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over here. you take the bucket and start bailing and work on the problem after that. >> neil: the fact that the president saw the bucket and just didn't even look at the bucket, but turned an i way from the bucket, is any less-- >> no, i totally agree, as critical of the president ignoring the advice he got from his own commission and critical of ryan not being willing to-- i wasn't interested in that deal. >> adam you're missing the bigger point. paul ryan came forward with his own plan, right? they voted against it, and the president forward again. that's called negotiation, you meet somewhere in the middle and meet someone on the other end to meet in the middle. are you telling me the president is willing it meet in the middle. >> with the negotiations like that, you have to respond to someone else. this is what i found, it's like-- >> and this is called politics, right? [laughter]. >> neil: e politics, and one side ideas and--
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>> all right. anchors. ben stein, we have another, 1 1/2 trillion in debt. we've whistled past another graveyard. >> we are not going to be able to continuously get past the graveyard. it's a little more complicated than it seems so much of the did et is owned by the federal reserve they're never going to be demand to be paid, but reach the point where the foreign governments will demand exorbitant amounts to lend to us, i'm sorry to say, there's not enough to be done, we're going to have to raise taxes, and we're going to have to do it. >> why start with something that will prevent you from cutting. >> it's not going to be-- >> with all due respect, ben, the history of this country the last 20 years, or 30 years, trying to do deficit reduction is raising taxes and not doing the cutting on the other end.
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why don't we try a different approach? why don't we try an approach and cut stuff and then maybe raise, at thats later? >> we can't cut. we can't cut. we can't cut. >> then we're might as well as go down in flames if we can't cut. >> raise taxes. >> neil: charles, one of the interesting things this week, the 47% romney thing and i go back and forth no matter who's nose got out of joint as a result of the comments picked up at a fundraiser. the 47% should stagger you, how we get 47% don't pay taxes. i take nothing away from those on social security, retirement. for whatever reason we're close to paying no federal income taxes today and yet, the only way to correct this, and i think that ben is it an earnest guy and earnestly reading the map of the land is well, we're going to have to hike taxes on the well-to-do or do something like that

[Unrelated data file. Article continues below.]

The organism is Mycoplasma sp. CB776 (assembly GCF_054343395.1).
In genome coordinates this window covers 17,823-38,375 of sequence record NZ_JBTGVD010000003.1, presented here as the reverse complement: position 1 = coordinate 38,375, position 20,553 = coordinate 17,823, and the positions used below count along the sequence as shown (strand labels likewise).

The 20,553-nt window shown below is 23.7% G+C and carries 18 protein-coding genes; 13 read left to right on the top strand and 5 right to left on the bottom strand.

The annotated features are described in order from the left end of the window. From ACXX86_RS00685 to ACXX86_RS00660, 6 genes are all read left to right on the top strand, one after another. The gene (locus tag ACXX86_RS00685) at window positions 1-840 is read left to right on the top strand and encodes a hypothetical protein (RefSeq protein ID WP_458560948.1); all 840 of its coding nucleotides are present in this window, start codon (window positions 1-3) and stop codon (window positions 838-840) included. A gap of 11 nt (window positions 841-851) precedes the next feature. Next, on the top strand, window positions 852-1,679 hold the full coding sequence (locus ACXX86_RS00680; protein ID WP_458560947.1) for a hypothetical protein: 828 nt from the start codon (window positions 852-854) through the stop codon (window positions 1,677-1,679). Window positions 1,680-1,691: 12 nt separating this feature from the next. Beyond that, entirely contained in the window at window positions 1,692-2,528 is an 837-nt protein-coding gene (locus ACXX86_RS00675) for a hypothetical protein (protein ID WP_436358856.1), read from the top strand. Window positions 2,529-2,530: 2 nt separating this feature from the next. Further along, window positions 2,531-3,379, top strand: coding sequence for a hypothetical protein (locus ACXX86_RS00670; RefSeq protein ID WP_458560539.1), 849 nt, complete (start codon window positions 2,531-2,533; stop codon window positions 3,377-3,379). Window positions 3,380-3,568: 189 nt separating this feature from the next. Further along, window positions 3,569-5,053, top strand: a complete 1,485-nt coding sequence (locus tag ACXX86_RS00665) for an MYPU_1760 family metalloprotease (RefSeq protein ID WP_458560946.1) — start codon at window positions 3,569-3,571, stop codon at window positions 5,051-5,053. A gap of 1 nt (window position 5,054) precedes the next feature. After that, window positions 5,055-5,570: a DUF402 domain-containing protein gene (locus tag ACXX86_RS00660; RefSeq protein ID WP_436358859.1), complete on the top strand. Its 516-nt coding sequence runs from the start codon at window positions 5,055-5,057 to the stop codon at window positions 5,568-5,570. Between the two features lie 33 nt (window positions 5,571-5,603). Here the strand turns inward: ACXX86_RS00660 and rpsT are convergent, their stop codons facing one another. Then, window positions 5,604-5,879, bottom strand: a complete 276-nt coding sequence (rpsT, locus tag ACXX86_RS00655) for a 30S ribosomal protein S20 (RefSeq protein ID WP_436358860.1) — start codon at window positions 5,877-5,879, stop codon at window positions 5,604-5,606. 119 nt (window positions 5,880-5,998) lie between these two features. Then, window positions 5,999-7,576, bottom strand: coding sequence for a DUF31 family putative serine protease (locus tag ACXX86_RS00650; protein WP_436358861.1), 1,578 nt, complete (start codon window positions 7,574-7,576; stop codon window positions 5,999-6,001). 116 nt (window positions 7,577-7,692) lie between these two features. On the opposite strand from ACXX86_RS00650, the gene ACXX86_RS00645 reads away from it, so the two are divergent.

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because the spending cuts and-- so here we go on this group that we always hit up despite the fact that half aren't getting in at all. >> the spending cuts will never come to charles gasperino's point, they will never come as long as you keep adding money into the till. they spend every nickel in there and more. and until you stop giving them money and until you cut them off, then-- >> don't forget one other thing, when the market is putting this gun to your head, you will cut. >> may i point out that eight yooers ago, we are republicans were crowing about the fact that the number of people with no federal income tax burden on the number of people increased under the bush tax cuts. >> absolutely. >> and used that as a-- >> and started with ronald reagan, i'm being a bipartisan bastard to say we're now in a pickle that is beyond control. >> may i answer that though. as we're talking and flashing up the banners that mortgage rates hit a new record low on
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30 year fixed rate mortgage. 3.4%, never seen it before e are we flashing the banner now or the one that neil didn't realize other anchors are getting paid. >> no-- and nothing will happen, debt and deficit, until the american people feel it. until it-- >> or until the next market crash. >> and by the way, there is a way we could correct out of this and it's called economic growth. it does help. i'm not saying it's-- >> neil, if i may. >> right. . >> go ahead. >> the 47% is a tax reform issue. it's not a deficit reduction issue. and simpson bowles was. >> i disagree, my friend. if you get more of those people saying, i'm not going to have to pay a lot. and 8 out of 10 americans are for all americans putting some skin in the game. so, don't think you've got to-- >> and we're probably as well, but you don't have to get on your liberal high horse about